Platt Perspective on Business and Technology

Rethinking national security in a post-2016 US presidential election context: conflict and cyber-conflict in an age of social media 39

Posted in business and convergent technologies, social networking and business by Timothy Platt on May 25, 2023

This is my 39th installment to a series on cyber risk and cyber conflict in a still emerging 21st century interactive online context, and in a ubiquitously social media connected context and when faced with a rapidly interconnecting internet of things, among other disruptively new online innovations (see Ubiquitous Computing and Communications – everywhere all the time 2 and its Page 3 and Page 4 continuations, postings 354 and loosely following for Parts 1-38.)

I was focusing on new and emerging technologies in this series, in installments leading up to Part 30, and for how they enter into its narrative. Then I pursued as a digression that is relevant to this series but a break from that narrative line, starting in Part 31, with a discussion of Vladimir Putin’s war in Ukraine. This, his would-be quick and easy victory from a minor conflict still drags on and on; nothing has really changed for it as the carnage continues and on both sides. And there is no realistic end in sight to any of this now – still, after all this time and in the face of all of this loss and suffering.

Conventional conflict remains and will remain an ongoing source of threat; Vladimir Putin and his militaristic hubris prove that with what can only be considered a latest example. And with that said, my goal here is to turn back to the more intended narrative line that I broke away from in this series, as last addressed here in my February 16, 2022 Part 30 installment to it: to analytically discuss new and emerging technologies in national and global contexts.

There are a wide variety of issues and challenges that I could recommence this narrative line with, and I begin here by noting that I have identified and at least briefly touched upon a variety of them in this series and in this blog as a whole. Some of them, such as the threat to national security that quantum computing based cryptanalysis poses, are longer-term and still just emerging in nature. And I will address that complex of issues in more depth as I continue this series. But I begin this technology enablement oriented discussion with a threat that is already here, and that has come to have a popular, publically recognized name: deep faking.

• Deep fake images: still photo and video, and deep fake voice and other sound recordings are fabricated fictions that are so accurate seeming in detail that it can be all but impossible to prove from their contents and formats that they are in fact artifactual – that they are in fact just fictions created to manipulate and deceive.

It is possible to buy a standard commercially available cell phone now with photo editing software in it that can edit people or objects out of pictures taken as if they were not there, substituting background in where they actually were when those photos were taken. This editing is still crude enough so that an expert with the right equipment can tell that those image files were altered and systematically so. But that photo editing represents the low end of a rapidly developing and already significantly impactful new technology, that at its high end can be essentially impossible to detect – from within the altered files themselves and from trace evidence left in them such as pixel size or orientation shifts.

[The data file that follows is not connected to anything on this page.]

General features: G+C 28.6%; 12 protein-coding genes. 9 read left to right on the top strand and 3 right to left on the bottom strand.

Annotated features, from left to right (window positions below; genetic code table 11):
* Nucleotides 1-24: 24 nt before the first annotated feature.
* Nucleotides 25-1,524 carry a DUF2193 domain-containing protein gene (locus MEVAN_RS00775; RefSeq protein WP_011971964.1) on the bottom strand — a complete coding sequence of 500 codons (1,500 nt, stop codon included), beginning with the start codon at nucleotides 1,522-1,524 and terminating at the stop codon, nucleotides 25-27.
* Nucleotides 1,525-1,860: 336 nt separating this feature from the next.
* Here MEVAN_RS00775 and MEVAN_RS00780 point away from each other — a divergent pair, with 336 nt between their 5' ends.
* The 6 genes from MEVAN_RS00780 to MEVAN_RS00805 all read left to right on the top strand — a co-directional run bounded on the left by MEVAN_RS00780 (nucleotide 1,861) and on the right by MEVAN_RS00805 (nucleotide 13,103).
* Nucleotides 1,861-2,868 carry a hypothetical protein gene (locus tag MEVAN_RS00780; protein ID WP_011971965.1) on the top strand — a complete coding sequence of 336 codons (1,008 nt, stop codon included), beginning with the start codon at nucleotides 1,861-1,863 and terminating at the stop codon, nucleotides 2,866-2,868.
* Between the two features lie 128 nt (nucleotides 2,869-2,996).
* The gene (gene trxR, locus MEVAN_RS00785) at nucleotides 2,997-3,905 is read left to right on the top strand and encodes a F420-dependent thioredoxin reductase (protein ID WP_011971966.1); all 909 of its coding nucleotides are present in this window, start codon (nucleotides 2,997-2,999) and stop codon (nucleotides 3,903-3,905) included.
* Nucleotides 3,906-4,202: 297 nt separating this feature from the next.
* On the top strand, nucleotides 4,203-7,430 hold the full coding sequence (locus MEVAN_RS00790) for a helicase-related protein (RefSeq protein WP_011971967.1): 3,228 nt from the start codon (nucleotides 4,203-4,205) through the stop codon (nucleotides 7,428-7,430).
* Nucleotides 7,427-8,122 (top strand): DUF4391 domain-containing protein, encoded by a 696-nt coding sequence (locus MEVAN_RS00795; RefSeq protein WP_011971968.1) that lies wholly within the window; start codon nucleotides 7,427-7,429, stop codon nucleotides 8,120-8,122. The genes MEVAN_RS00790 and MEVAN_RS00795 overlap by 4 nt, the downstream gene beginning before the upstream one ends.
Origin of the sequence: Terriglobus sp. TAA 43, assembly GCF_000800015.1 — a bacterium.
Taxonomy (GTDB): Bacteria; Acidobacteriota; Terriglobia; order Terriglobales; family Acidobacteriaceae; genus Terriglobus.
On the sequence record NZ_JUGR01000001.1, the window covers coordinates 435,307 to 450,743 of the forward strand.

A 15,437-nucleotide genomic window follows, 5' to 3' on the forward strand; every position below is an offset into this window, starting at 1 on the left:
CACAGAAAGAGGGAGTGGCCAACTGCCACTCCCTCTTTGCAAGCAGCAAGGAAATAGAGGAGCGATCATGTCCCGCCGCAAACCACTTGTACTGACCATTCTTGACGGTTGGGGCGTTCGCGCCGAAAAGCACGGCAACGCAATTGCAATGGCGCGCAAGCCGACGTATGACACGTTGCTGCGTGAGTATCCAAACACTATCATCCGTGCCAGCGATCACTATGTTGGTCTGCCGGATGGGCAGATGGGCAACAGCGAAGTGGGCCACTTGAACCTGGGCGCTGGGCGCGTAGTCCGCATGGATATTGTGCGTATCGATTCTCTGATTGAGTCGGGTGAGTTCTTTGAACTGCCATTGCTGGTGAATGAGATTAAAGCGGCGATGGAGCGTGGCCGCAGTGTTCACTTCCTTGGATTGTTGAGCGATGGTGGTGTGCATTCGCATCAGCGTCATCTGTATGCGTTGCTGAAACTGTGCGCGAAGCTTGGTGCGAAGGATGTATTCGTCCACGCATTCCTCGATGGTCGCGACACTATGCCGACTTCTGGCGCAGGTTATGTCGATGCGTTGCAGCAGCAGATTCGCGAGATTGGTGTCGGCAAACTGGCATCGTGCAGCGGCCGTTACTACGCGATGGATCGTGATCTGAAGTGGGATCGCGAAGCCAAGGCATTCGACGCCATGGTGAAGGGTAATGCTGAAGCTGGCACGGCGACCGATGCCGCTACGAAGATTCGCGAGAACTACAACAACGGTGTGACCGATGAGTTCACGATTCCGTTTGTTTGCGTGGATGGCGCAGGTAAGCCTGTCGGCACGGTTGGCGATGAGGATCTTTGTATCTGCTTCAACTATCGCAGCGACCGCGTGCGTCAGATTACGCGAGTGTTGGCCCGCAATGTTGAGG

• Think of the potential impact that carefully contrived “effectively perfect” deep fake can have on molding public opinion, and how that can change public behavior and even in ways that would throw the results of an otherwise open and democratic election. As one part of this, consider the production and distribution of divisively damaging fake videos and photos of public leaders and others of influence, for how they could be used to drive wedges into societies, weakening them in the process and turning them away from what should be their issues of real concern – and action.
• Think of the potential impact that this could have on national intelligence gathering, where cooked information gathering and communications, to use an old term for this, could lead to faulty planning, prioritization and operational execution and both in the private sector and governmentally, and in national defense.

I have repeated argued a case and in detail for thinking of our organizations and our societies, and on all levels, as being information guided and driven. The type of deep faking that I write of here is in fact as much of a threat: locally and for specific demographic groups, nationally, and globally as any that we face. And as I will argue as part of what follows here, this type of threat carries its own MAD, mutual assured destruction potentials; it is not just nuclear weapons that can destroy societies and their social structures as a whole.

I will continue this line of discussion with consideration of lower level but still largely uncontainable risks as can arise from this type of informational challenge. To be more specific, I am going to continue this line of discussion in the next installment to this series by expanding upon this posting’s start, where I will consider some of the possible national security implications of weaponized artificial intelligence in general.

Meanwhile, you can find this and related postings and series at Ubiquitous Computing and Communications – everywhere all the time 4, and at Page 1, Page 2 and Page 3 of that directory. And you can also find this and related material at Social Networking and Business 3 and its Page 4 continuation. And also see that directory’s Page 1 and Page 2.

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